“In this basic context you can understand what the Biblical Revelation says about punishment: it can be summed  up this way:

a)      Guilt brings in itself already a punishment: in guilt, in fact – as   sinners in the Bible gradually became aware – there is an inherent defeat, a failure, a humiliation, a suffering.;

b)      Punishment implies a new and a greater responsibility: the one who commits a crime, in fact, will have to take upon himself or herself, as punishment, heavier and harder  responsibilities in order to regain life;

c)      In any case, punishment doesn’t destroy human dignity and doesn’t deprive the offender of basic rights: Nobody gets uprooted to be incarcerated in an unreal and inhuman place. The one who commits a mistake, denying God’s  fatherhood and breaking the peaceful relations with others as well as  with him- or herself, will have to go through a purifying journey toward rehabilitation in order to get his or her dignity back so that re-entry into the community might be possible. In this sense, punishment consists in undertaking a real  journey of conversion,  a real  turning point in his or her life;

d)      However God doesn’t fix the sinner up, identify him or she with their guilt; but God gives to all sinners the hope for a better future, He aims at their complete rehabilitation, asking them to sin no more and to do good in order  to make up for the evil done.”  (Atti del Convegno page 29)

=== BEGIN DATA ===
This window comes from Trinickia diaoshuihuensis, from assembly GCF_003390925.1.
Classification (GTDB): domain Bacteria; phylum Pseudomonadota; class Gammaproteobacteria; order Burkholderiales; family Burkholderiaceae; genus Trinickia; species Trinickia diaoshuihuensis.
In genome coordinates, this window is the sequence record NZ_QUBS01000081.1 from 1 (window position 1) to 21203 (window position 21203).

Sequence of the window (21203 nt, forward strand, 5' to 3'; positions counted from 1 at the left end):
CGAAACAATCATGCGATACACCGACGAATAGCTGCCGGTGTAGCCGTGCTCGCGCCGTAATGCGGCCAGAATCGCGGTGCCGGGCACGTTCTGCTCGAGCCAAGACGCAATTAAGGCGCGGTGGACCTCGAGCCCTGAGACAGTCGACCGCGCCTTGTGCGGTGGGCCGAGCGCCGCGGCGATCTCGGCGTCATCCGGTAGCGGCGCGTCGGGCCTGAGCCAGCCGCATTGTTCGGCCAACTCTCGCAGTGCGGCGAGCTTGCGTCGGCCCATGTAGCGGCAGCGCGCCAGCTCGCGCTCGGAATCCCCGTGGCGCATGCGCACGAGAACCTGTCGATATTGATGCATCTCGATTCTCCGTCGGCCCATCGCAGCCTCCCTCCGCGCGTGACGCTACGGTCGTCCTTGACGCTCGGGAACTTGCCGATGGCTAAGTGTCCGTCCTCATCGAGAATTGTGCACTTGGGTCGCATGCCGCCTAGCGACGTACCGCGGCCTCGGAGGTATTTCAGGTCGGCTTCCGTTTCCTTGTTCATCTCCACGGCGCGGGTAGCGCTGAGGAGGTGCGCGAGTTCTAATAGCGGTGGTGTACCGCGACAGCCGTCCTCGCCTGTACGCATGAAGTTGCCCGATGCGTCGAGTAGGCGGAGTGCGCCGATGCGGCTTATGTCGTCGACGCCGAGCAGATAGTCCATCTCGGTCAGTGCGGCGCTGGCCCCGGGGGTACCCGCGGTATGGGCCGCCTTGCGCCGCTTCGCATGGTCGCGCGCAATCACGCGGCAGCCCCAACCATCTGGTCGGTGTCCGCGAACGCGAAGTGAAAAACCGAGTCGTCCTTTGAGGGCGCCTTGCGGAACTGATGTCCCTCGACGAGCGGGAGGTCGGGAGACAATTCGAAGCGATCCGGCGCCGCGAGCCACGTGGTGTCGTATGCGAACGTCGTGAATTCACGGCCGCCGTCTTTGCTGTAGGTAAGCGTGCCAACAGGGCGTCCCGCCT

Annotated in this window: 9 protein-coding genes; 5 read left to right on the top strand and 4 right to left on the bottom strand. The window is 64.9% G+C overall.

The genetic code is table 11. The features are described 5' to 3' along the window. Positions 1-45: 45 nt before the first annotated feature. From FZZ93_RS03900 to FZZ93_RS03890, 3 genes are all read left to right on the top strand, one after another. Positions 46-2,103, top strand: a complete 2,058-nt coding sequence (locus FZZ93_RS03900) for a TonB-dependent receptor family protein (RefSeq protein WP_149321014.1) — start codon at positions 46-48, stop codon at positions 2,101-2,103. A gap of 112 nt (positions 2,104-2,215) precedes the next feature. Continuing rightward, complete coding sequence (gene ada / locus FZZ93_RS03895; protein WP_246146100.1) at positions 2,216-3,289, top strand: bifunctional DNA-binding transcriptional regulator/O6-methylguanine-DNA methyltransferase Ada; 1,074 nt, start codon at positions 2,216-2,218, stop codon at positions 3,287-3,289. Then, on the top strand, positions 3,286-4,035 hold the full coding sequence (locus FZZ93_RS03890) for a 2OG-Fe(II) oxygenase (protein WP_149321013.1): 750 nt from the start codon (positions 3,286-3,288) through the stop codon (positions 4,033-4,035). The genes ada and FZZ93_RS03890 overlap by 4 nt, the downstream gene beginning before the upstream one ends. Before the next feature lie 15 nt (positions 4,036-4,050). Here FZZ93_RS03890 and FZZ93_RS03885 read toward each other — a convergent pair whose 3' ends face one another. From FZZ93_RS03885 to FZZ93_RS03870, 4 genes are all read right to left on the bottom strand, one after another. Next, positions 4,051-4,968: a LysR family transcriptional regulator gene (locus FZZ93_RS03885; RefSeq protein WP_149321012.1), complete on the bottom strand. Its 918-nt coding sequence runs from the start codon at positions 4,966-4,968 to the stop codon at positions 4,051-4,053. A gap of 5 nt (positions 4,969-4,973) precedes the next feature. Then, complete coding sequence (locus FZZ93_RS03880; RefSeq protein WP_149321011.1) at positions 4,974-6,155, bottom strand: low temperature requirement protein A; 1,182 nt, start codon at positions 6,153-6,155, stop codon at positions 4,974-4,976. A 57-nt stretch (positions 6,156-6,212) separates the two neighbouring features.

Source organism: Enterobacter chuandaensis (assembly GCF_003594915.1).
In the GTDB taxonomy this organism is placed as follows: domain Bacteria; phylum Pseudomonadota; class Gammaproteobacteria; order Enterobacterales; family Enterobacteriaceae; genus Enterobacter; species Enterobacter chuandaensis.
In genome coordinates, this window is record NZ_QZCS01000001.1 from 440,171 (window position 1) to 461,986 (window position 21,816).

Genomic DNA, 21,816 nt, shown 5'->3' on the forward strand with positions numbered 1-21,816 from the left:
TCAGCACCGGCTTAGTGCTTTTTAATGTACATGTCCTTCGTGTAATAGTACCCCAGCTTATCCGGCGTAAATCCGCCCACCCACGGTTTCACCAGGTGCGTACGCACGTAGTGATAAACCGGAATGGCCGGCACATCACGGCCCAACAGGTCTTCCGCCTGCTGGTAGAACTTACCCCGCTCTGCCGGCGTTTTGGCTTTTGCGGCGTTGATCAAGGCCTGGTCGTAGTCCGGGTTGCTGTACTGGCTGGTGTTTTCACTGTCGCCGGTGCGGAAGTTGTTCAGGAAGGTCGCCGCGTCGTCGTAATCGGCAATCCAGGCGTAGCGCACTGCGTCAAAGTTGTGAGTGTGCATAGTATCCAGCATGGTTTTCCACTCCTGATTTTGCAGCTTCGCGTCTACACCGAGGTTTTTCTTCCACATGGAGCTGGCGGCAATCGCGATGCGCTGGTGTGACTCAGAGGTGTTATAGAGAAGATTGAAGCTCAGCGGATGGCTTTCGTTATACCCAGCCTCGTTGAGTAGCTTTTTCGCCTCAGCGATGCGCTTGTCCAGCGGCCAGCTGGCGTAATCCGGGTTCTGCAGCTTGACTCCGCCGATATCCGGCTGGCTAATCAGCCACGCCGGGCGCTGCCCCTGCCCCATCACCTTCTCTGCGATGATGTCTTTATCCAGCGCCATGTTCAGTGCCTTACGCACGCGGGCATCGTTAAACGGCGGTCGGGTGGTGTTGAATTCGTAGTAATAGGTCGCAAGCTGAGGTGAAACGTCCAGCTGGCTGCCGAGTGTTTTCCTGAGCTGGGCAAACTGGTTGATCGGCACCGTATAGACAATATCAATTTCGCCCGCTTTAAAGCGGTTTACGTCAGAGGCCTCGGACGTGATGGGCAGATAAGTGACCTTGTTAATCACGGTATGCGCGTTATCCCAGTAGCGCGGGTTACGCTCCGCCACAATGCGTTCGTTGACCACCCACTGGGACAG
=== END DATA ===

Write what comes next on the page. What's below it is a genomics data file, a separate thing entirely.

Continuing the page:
In this context, so H.E. Card. Martini, says “…punishment that goes through incarceration should be considered as an emergency intervention, as last resort in order to stop violence, a free, unjustly, crazy inhuman violence; jail  turns out to be  the necessary way out to stop those, that lead by selfishness and destroyed impulses, lost their self-control crushing the holy values  of life,  people and community ” (page   31)

In his demolition criticism about the prison Mr. Eusebi says.

“Depriving of personal freedom, represents, for the time being, the only statutory answer to crime  … And, he adds, in fact, prison is seen as the “analogical reaction, reproducing, relate to the offender, the negativity of crime, according to a reciprocity perspective (malum pro malo = an evil for an evil). Even though the modern criminal law , in Italy, states that it acts in a preventive way, the truth is that this preventive way is a retributive way: to prevent through retribution…”.

“…At this point it is pretty clear that the idea of Justice that supports punishment identified as deprivation of freedom intends punishment as a suffering that opposes a suffering, a fracture that opposes a fracture, as evil that opposes an evil.”   (An eye for an eye and a tooth for a tooth… The famous law of retaliation!).

 On this subject Mr. Eusebi, has no doubt: “No good can come out from evil. This is true  whether from an ethic point of view or a rational one”.


“Justice”  according to the Gospel

The Pope John Paul the II in his calling to the Leaders of the World, through the Message for the Jubilee in Prison July 9, 2000, stated: